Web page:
The scientist and researchers who spend their time studying the Great Salt Lake might forgive you for not noticing how far it’s dropped. But if you shrug off the loss, calling the lake “dead” or a “waste,” they’re likely to fiercely disagree.
“The lake is important and the ecosystem is important,” said Maureen Frank, a doctoral research fellow at Utah State University. “If we took all the water out of the Great Salt Lake, this would be a terrible place to live.”
Tap or scroll over the different icons on the map to read, watch, see and listen. You can also scroll to the index below.
The Great Salt Lake’s fickle nature has made an impression on Utahns at least since Brigham Young named the territorial capital after it. The lake is known for highs and lows, for being unpredictable, for creating mixed feelings among its human neighbors. But today, the water is nearly at an all-time low, just inches away from a record set in 1963.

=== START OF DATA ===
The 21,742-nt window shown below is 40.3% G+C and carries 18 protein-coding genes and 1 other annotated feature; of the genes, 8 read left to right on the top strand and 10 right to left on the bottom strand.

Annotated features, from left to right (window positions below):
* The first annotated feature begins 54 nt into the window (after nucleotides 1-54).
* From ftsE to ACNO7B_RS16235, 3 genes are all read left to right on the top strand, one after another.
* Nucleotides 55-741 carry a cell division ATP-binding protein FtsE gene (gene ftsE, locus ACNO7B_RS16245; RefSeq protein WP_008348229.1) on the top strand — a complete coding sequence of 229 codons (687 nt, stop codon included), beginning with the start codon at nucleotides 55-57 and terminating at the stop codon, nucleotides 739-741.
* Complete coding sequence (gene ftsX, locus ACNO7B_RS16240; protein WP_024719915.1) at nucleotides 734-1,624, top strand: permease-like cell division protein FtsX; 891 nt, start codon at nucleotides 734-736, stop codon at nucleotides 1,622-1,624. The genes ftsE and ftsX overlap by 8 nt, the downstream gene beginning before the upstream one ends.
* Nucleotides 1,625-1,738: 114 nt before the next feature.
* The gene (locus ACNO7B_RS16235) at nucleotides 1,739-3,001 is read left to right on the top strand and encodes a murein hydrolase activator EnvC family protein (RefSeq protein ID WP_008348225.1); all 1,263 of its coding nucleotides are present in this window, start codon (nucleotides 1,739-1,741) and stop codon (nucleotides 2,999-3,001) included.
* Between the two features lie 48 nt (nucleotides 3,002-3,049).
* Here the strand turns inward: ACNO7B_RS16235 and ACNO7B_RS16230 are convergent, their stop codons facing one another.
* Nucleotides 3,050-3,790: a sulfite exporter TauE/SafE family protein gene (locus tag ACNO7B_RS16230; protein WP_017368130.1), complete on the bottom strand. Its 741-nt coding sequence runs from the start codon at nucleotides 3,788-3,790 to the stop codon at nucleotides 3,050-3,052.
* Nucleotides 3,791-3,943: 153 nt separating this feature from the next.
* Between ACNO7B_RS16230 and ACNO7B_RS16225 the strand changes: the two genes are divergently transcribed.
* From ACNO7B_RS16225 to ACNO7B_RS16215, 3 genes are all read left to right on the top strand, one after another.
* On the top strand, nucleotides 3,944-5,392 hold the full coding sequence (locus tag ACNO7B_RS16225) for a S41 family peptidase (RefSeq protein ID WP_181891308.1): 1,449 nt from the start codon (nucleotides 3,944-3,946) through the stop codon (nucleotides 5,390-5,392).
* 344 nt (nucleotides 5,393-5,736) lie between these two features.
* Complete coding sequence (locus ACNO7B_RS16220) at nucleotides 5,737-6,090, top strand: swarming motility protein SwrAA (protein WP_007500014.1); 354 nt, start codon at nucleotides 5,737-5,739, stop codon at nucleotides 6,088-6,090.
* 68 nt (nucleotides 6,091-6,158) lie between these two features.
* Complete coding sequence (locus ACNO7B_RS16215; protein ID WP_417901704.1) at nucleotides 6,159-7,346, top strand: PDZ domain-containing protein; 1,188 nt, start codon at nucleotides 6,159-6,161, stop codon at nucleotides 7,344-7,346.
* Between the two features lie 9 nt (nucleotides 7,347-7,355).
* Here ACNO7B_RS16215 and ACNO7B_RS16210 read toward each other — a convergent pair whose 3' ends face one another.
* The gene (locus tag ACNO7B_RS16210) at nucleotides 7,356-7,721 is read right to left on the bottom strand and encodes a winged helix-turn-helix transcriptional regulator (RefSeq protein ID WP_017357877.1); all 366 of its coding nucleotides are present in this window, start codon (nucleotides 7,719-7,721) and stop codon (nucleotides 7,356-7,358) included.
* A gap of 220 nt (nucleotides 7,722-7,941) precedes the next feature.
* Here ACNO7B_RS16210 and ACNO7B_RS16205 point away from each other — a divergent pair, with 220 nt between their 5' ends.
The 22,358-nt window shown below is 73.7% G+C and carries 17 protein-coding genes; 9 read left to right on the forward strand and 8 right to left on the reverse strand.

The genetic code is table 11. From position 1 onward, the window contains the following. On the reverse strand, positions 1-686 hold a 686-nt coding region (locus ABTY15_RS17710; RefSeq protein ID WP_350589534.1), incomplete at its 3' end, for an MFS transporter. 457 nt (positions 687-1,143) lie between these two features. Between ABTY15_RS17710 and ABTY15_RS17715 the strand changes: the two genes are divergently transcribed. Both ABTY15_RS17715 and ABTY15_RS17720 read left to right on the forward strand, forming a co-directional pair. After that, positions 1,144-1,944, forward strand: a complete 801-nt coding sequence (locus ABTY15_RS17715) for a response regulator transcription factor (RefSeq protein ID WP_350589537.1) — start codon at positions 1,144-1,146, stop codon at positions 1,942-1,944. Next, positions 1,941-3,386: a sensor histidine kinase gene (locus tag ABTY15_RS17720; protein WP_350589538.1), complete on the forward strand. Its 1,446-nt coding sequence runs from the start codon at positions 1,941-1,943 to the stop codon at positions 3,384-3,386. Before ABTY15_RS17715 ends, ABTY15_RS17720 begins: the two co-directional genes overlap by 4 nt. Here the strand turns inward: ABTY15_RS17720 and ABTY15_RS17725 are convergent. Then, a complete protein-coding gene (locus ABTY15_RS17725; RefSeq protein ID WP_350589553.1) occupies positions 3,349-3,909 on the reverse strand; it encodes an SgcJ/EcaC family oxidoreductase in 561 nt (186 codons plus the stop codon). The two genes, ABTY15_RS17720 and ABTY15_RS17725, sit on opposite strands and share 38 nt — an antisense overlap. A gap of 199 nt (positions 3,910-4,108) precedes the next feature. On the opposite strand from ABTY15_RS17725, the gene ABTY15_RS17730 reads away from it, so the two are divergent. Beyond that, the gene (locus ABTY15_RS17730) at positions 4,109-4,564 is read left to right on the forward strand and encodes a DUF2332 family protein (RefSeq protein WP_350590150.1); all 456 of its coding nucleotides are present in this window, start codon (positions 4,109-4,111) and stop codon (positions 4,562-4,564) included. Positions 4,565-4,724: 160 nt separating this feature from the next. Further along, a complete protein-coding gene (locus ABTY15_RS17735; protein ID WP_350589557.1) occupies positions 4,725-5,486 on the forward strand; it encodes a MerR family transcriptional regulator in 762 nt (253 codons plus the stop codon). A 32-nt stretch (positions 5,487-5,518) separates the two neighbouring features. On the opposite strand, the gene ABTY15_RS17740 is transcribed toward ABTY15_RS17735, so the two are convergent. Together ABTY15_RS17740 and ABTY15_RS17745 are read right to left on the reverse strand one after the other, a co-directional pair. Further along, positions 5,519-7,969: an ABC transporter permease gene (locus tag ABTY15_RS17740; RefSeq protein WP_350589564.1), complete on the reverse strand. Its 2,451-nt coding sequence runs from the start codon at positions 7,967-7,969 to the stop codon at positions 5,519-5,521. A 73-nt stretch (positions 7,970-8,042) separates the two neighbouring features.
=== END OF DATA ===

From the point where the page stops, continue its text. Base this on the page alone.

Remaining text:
The future of the lake can’t be predicted but experts’ worries grow as the shores recede. No one expects enough snow or rain to fall anytime soon to drastically raise water levels and reverse the warning signs popping up all along the Wasatch Front: People are experiencing more dramatic changes in the air quality; Tens of thousands of birds have died of disease during a single season; Businesses that depend on the lake are facing a dire economic future.
And perhaps most puzzling of all — and one of the reasons for this project — is the wide disconnect between the giant lake and the humans who’ve built their lives around it.;
As the Great Salt Lake approaches a historic low, the Standard-Examiner is delving into environmental and economic consequences. It’s an ongoing project, to be built and updated often. Explore the map above or use the index below to learn about the Great Salt Lake and the challenges it faces.
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